“the quilts seem silent, a ‘silence like thunder.'” (sue bender – plain and simple)
they are not quilts. they are hand-crocheted, hand-knitted blankets, every one of them with a story. for hours on end, people who loved me sat and crocheted, put time aside and knitted. they chose patterns and stitches and yarn colors. they held the thought of a new baby in their hearts as they generously prepared their gifts. and with great anticipation, they wrapped these beautiful soft blankets in baby shower wrap, probably not truly anticipating that thirty-two years later i’d be holding them in my hands, all teary-like, struggling to decide what to do. do i keep them all? do i place them gently back into a plastic bin in the basement, carefully stored? or do i find a way – ala my sweet momma – for someone else who may need a soft blanket to have one of these?
cleaning out is like that. over and over and over again. the choices – like these blankets – are silent and thunderous. potent.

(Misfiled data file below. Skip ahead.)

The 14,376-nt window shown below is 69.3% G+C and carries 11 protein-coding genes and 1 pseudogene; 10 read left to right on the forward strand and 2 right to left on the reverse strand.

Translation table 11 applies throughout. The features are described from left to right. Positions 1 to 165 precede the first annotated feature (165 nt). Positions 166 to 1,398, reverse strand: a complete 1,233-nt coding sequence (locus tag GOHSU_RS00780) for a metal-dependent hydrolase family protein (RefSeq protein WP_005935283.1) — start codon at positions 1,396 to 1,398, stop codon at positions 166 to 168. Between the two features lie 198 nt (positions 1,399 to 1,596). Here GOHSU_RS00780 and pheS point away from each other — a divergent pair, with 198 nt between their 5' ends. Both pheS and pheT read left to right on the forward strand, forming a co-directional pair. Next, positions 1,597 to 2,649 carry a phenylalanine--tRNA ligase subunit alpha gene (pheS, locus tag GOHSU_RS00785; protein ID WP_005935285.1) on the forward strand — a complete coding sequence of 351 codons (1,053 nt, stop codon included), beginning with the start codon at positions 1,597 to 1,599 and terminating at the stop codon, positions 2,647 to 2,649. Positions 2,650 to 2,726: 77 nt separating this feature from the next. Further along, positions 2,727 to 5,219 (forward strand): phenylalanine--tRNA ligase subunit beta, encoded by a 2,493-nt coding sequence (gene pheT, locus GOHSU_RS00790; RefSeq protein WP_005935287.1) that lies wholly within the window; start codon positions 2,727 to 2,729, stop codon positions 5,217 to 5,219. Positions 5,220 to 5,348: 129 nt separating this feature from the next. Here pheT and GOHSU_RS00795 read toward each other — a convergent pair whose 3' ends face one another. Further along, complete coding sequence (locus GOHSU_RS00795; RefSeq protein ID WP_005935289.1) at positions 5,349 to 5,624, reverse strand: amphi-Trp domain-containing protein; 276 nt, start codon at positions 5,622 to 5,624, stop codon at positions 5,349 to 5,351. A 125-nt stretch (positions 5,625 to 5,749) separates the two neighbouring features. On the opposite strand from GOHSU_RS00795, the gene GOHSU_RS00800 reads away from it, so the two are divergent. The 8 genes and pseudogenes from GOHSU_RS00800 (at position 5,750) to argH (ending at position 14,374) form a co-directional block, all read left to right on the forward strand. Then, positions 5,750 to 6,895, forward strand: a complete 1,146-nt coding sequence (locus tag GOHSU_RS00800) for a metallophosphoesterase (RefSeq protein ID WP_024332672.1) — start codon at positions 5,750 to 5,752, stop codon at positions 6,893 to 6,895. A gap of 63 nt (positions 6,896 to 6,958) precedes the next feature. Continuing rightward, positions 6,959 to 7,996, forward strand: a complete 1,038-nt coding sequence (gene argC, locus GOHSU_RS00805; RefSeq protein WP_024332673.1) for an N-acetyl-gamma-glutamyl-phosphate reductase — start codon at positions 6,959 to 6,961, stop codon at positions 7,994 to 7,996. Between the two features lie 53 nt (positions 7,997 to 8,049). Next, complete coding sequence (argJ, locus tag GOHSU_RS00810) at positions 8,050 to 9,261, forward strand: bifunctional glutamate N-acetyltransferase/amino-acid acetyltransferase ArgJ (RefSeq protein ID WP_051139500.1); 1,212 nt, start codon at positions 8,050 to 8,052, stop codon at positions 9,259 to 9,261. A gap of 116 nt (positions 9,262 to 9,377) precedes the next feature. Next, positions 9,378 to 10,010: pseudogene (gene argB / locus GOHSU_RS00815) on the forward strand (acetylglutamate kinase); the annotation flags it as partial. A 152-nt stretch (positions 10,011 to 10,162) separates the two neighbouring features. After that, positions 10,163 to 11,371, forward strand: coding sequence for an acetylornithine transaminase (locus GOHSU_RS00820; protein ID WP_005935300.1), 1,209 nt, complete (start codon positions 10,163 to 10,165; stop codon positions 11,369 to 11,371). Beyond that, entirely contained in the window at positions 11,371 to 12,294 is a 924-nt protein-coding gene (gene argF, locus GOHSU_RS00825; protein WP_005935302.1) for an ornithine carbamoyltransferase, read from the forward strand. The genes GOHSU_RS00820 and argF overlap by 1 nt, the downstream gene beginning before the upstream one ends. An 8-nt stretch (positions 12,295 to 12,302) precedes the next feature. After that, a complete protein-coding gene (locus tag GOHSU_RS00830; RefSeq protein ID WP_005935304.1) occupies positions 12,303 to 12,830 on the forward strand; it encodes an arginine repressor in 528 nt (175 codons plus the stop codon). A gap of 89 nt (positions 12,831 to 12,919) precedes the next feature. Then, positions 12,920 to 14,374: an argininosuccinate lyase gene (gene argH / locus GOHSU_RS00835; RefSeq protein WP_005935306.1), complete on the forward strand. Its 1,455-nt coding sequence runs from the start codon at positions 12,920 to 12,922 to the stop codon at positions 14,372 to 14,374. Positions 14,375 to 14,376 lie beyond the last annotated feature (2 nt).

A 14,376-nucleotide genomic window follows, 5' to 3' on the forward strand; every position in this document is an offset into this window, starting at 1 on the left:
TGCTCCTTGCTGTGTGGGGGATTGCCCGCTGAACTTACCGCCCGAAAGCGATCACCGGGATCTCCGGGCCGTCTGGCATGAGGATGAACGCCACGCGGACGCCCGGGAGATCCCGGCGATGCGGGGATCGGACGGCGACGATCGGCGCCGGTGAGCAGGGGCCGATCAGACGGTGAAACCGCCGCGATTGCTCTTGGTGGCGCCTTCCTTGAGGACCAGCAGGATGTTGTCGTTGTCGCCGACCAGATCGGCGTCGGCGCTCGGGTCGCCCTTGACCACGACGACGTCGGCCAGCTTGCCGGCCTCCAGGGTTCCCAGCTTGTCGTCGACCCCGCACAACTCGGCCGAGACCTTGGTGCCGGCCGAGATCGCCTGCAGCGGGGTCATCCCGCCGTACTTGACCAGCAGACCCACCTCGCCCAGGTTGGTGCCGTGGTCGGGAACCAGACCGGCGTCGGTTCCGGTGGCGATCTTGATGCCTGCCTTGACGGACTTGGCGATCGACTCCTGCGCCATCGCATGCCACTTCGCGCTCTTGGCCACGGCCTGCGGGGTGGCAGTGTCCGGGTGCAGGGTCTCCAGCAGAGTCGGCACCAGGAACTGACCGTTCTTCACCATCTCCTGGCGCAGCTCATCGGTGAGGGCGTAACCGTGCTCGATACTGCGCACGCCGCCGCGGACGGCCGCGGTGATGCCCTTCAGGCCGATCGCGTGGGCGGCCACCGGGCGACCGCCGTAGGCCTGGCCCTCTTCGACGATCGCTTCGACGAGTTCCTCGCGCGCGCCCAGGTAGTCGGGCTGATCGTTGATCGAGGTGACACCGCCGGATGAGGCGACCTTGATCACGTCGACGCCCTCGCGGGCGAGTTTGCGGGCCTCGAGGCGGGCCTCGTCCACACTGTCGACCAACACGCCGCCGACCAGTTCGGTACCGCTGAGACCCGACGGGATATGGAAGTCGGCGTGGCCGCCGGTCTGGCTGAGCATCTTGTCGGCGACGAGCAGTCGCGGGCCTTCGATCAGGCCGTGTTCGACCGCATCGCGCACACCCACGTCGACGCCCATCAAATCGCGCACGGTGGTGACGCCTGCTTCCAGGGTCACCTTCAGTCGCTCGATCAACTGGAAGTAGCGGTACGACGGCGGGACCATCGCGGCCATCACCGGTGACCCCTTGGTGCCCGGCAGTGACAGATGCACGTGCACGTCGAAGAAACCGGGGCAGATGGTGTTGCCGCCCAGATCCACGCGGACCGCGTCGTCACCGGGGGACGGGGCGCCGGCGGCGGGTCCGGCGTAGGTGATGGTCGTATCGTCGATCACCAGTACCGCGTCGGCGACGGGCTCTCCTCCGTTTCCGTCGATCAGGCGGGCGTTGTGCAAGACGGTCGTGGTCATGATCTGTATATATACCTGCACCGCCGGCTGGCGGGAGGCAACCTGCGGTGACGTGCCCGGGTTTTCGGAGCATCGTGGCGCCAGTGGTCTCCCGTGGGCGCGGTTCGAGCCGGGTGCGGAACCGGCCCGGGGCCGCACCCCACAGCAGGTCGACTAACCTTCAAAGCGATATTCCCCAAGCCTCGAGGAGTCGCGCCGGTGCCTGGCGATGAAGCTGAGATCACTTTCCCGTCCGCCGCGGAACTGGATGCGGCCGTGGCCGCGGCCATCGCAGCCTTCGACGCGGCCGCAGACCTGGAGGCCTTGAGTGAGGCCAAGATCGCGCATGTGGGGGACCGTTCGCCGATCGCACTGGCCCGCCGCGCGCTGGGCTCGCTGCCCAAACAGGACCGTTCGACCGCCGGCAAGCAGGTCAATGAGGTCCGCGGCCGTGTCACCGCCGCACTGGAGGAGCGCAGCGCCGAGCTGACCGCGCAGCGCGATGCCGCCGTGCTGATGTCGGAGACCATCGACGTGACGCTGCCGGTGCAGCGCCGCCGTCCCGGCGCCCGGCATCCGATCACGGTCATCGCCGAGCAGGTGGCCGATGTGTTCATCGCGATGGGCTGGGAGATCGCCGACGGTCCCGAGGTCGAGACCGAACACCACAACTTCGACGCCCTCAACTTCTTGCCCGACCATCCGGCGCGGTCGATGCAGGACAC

in the moments of holding these blankets close, i was holding my daughter, just born, wrapped in pastel-variegated-yarn. in the moments of holding these blankets close, i was tucking in my son, a soft white and blue blanket to keep him warm in a cold winter night of his birth. in the moments of holding these blankets close, i was decades removed from my life at the moment. i was holding tender memories, swirling in babyhood times, feeling the rocking chair seasons, wistful.
and i was unclear. unclear about what to do.
so i freshened each one. on the delicate cycle i washed each blanket, carefully checking for any marks or stains. they came out of the dryer perfect, even softer, if that is possible.
and i decided. i decided that they didn’t belong in a bin or in a closet, waiting.
we took them to the hospice facility in our town. a most delightful young woman greeted us there and thanked us. on the phone she had told me that these would be perfect lap blankets or shawls and that they always needed such donations. she asked me to fill out a form so that they could write me a thank-you.
funny, on the contrary, i wanted to thank them. for in the moment i placed the large bag on the chair and i was no longer holding the blankets i knew that i was passing on their nurture.
and i know that every time i might stop and think about knitted and crocheted blankets i will have pieces of times with my newborn babies wrap around me.
“each time i looked at the quilts, my busyness stopped. the fragments of my life became still.” (sue bender)